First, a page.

The purpose of this project is to identify psychosocial predictors of treatment compliance among kidney transplant recipients. Given the frequency of noncompliance and the severity of its consequences (e.g., rejection, graft loss), identification of factors related to noncompliance is a necessary step toward improving survival rates among transplant recipients. Virtually no research on the psychosocial predictors of noncompliance among transplant recipients currently exists, although research in other health domains provides clues to such predictors. These include perceptions of control over one's health, social support, and coping strategies. These particular factors are important because they are modifiable and thus potential targets for intervention efforts. In addition, these factors have been found to be associated with emotional adjustment as well as compliance which is important because individuals with emotional adjustment problems tend to be less compliant. The primary goal of this project is to examine the reactions between treatment compliance and three key psychosocial variables: control beliefs, social support, and coping strategies. The relations between these variables and adjustment also will be explored as well because of the central role they play in influencing both compliance and adjustment. Specifically, data on compliance, emotional adjustment, and psychosocial predictors of compliance and adjustment (i.e., control beliefs, social support, coping strategies) will be gathered from kidney transplant recipients and their caregivers at the University of Minnesota Hospital using a prospective panel design. Longitudinal data, gathered at 3 and 12 months post-transplant, will allow for an assessment of the direction of the relations among variables as well as changes in adjustment and compliance over time. The results of this study will enable health care providers to identify transplant recipients who may be at higher risk for noncompliance. The identification of predictors of noncompliance that are modifiable also can lead to more effective interventions to improve compliance.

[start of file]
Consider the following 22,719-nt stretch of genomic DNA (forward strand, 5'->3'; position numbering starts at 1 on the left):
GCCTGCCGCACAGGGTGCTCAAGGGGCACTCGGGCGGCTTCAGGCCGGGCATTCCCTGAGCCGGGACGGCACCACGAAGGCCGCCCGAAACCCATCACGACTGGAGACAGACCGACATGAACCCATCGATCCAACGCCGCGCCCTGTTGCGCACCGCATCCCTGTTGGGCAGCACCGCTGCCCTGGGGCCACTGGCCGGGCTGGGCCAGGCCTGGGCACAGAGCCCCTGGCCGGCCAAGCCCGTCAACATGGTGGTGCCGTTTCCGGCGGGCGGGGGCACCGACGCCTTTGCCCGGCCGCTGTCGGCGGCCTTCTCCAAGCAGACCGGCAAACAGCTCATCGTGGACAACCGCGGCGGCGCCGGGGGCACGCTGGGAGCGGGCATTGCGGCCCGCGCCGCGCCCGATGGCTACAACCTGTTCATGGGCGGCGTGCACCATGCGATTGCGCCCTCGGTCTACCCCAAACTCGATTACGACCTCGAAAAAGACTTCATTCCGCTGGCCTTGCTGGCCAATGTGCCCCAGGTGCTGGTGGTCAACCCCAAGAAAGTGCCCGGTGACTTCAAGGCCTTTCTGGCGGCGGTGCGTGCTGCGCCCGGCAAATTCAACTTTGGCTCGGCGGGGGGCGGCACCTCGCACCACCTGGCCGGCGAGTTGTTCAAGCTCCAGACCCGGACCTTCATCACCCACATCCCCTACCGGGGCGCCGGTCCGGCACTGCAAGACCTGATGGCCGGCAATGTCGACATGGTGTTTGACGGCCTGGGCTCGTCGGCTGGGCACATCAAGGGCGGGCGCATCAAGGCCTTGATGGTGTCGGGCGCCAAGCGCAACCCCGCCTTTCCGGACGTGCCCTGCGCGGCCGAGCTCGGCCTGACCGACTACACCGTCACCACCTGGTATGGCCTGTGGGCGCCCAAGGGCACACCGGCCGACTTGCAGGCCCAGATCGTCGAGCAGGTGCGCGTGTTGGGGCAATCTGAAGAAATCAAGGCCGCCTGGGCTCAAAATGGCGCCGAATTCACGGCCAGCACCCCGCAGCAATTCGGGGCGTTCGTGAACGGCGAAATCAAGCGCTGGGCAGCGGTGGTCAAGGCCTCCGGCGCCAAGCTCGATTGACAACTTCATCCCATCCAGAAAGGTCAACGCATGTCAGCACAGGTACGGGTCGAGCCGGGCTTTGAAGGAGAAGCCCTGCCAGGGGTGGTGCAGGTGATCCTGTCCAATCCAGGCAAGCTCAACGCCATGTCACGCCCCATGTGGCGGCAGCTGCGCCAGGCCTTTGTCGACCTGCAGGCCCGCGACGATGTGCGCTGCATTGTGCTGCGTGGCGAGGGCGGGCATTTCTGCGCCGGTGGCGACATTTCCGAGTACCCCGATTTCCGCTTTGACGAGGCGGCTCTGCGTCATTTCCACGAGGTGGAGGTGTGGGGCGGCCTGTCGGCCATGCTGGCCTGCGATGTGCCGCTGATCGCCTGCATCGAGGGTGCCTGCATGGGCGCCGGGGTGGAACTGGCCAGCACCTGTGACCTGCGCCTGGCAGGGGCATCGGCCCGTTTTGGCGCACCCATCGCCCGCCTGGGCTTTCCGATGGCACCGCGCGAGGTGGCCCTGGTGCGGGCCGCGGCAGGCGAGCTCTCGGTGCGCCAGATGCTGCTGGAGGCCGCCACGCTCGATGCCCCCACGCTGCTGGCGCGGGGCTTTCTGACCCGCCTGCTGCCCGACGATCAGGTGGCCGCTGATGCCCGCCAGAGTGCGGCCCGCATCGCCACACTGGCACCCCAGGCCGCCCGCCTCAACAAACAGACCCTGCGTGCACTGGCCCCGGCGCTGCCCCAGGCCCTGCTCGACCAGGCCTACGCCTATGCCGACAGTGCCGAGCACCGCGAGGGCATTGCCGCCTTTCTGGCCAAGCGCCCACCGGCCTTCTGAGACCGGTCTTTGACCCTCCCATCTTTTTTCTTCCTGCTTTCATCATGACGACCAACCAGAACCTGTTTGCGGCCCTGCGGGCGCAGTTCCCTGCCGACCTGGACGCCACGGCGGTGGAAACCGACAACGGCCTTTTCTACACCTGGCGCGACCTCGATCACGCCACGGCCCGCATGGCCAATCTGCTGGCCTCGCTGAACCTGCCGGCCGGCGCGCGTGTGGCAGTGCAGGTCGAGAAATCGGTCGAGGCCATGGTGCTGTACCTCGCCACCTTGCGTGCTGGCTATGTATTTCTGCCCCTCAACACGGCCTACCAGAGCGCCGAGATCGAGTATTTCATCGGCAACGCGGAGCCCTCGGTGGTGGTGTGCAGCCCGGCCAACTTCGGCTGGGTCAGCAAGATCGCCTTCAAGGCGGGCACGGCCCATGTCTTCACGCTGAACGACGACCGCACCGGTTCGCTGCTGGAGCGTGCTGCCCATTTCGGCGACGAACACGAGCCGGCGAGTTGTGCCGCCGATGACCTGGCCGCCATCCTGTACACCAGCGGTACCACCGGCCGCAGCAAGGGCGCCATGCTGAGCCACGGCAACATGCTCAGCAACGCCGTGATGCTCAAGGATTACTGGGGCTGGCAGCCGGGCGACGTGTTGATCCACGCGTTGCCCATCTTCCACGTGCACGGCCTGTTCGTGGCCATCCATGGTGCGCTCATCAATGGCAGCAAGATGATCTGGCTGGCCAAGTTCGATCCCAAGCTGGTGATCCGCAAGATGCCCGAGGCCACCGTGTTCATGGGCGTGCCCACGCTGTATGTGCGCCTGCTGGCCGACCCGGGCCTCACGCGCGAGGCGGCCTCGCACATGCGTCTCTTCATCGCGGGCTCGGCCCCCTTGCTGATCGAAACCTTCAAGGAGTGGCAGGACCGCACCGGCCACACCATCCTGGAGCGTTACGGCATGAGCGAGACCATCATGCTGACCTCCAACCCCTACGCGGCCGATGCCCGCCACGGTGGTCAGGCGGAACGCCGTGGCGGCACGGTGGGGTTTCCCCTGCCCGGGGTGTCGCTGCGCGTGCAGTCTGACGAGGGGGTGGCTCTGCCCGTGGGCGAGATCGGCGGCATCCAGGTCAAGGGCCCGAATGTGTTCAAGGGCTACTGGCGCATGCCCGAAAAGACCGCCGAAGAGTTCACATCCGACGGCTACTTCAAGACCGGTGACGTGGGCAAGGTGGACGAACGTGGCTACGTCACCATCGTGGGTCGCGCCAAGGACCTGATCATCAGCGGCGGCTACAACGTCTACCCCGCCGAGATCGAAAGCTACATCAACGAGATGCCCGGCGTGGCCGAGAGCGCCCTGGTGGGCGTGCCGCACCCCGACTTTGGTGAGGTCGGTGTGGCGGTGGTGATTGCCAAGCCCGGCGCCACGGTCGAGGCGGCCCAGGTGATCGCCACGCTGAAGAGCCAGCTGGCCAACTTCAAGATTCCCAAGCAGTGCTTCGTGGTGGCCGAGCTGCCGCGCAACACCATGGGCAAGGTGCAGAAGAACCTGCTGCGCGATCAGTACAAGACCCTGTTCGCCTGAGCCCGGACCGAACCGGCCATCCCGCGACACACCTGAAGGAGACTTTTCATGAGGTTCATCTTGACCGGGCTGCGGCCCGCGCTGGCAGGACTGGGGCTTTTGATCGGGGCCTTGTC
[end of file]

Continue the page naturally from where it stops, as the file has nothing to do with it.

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University of Minnesota Twin Cities
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